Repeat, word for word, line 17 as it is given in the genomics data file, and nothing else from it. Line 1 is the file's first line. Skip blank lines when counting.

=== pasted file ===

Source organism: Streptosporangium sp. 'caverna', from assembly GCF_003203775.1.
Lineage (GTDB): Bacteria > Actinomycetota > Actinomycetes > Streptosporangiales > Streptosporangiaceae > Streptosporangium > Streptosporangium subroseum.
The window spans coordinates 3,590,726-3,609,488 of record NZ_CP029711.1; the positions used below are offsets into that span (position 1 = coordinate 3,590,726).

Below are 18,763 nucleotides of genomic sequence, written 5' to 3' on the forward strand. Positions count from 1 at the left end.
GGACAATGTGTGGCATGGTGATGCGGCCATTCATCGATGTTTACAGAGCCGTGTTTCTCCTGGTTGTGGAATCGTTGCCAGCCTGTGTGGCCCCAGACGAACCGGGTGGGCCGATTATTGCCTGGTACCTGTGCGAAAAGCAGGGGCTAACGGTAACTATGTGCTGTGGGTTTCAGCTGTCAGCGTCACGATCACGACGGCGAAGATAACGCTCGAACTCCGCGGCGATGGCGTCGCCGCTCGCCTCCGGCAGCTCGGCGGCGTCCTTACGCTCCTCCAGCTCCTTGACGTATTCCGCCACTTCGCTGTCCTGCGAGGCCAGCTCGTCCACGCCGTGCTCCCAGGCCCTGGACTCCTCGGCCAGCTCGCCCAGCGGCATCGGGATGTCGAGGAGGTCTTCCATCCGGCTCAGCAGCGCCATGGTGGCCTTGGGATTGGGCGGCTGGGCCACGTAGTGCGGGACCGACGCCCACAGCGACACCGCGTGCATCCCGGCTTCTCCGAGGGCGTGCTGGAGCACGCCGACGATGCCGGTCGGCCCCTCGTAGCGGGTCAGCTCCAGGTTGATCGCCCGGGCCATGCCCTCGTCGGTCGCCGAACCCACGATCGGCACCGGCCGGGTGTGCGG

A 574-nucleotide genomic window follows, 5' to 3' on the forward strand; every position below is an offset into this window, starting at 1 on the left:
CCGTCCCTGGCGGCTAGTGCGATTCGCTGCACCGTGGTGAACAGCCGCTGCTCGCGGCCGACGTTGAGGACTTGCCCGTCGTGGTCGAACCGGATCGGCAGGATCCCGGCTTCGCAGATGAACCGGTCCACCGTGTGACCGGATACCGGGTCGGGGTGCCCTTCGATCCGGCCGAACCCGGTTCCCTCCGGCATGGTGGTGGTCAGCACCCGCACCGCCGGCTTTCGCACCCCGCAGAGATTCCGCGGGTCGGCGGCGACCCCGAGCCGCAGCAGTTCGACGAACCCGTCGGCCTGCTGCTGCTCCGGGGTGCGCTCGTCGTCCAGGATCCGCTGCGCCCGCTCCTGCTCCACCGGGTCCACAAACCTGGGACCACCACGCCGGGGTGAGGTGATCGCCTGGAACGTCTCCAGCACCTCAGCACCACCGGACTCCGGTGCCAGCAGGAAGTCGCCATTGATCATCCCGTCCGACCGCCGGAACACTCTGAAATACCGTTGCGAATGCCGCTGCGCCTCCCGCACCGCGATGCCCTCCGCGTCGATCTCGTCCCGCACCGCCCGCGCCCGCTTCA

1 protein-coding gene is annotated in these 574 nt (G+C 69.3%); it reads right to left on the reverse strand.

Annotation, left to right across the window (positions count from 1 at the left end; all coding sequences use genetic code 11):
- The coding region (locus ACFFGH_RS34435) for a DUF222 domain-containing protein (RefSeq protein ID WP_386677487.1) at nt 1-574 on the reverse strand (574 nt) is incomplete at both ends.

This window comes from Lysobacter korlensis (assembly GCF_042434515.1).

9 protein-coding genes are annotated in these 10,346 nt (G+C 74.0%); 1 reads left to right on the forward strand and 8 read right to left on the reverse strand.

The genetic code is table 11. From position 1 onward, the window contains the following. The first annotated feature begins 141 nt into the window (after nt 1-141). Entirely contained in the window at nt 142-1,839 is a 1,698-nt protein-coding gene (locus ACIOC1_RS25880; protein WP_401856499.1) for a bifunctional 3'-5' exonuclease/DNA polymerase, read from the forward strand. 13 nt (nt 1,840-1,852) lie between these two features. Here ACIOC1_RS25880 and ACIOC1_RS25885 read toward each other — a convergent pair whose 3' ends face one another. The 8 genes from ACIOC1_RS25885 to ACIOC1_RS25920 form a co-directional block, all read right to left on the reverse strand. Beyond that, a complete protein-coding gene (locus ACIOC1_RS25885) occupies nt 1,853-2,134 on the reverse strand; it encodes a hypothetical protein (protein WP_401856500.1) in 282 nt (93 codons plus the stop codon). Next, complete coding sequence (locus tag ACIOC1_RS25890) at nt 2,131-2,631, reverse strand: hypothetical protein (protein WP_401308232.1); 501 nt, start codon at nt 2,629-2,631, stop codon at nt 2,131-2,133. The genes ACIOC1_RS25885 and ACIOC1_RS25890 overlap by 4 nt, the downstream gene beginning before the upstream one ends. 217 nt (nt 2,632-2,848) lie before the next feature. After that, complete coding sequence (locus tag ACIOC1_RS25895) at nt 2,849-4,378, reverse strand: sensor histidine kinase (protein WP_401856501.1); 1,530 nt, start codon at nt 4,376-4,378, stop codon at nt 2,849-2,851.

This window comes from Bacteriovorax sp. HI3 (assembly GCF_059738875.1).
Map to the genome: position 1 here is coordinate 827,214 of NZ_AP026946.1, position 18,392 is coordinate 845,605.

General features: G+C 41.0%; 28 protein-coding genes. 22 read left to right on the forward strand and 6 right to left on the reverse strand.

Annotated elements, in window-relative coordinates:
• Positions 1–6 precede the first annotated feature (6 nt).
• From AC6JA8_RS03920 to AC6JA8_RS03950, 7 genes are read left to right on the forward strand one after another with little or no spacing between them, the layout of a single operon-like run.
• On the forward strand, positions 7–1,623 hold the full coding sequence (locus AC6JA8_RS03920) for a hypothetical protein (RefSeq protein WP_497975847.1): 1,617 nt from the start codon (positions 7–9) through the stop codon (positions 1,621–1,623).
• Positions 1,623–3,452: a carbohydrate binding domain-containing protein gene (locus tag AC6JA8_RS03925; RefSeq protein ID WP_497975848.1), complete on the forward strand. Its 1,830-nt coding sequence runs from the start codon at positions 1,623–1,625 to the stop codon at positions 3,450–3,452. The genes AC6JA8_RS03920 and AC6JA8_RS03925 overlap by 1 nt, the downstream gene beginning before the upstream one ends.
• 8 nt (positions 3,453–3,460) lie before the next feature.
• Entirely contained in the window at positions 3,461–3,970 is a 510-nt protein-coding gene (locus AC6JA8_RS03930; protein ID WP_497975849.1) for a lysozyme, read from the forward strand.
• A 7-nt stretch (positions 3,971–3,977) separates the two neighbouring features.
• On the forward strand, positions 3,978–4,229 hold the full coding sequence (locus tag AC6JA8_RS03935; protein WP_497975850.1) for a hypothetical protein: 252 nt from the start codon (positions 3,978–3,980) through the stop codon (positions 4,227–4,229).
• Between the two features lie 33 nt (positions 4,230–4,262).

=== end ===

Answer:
Annotated elements, in window-relative coordinates: